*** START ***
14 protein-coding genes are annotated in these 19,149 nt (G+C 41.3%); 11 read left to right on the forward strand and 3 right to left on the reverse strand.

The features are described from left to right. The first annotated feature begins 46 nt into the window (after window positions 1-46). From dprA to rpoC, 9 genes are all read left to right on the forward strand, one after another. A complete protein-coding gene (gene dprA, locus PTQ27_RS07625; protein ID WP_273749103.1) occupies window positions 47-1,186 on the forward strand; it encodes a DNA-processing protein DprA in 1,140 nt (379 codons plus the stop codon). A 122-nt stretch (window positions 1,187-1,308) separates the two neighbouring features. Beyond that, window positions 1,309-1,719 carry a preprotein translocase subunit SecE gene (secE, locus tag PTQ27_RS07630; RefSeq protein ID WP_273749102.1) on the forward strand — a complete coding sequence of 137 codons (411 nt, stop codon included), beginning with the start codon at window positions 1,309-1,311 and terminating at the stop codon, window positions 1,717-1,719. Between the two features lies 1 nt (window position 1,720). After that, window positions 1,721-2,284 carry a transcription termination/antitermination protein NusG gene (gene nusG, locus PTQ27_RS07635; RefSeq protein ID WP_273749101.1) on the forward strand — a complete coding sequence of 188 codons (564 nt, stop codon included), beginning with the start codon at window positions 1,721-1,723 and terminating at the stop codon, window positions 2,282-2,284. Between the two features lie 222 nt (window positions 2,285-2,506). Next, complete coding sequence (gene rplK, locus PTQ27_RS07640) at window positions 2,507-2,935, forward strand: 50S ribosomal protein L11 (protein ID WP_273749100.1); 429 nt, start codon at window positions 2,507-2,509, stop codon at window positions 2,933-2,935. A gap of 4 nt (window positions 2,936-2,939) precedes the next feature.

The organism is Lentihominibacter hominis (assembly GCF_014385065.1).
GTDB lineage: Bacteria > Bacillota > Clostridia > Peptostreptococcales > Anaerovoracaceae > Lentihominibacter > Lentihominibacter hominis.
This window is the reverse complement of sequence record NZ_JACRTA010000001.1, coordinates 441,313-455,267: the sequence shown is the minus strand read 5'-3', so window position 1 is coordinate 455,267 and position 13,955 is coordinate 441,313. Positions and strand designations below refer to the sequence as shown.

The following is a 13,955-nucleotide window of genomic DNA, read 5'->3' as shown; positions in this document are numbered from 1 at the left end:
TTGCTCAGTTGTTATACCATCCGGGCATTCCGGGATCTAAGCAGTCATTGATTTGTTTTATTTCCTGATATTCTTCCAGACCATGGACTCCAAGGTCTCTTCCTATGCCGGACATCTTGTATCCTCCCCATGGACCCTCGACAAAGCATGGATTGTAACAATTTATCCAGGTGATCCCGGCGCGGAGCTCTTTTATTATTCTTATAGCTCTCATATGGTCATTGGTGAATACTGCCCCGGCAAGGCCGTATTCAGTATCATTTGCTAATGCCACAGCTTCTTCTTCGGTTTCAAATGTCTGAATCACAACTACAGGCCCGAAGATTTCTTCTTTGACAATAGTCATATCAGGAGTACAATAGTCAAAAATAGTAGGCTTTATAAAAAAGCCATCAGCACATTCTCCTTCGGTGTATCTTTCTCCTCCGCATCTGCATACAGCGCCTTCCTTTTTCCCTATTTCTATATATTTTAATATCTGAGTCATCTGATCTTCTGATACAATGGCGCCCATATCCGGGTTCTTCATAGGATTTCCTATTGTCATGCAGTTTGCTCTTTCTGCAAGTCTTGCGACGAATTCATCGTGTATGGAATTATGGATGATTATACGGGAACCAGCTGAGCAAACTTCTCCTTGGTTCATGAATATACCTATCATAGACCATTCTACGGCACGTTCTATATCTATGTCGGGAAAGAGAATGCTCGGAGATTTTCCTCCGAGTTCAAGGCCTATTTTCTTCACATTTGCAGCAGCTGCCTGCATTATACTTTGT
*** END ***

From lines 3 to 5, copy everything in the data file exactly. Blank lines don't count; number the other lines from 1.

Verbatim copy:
The organism is Lentihominibacter hominis (assembly GCF_014385065.1).
GTDB lineage: Bacteria > Bacillota > Clostridia > Peptostreptococcales > Anaerovoracaceae > Lentihominibacter > Lentihominibacter hominis.
This window is the reverse complement of sequence record NZ_JACRTA010000001.1, coordinates 441,313-455,267: the sequence shown is the minus strand read 5'-3', so window position 1 is coordinate 455,267 and position 13,955 is coordinate 441,313. Positions and strand designations below refer to the sequence as shown.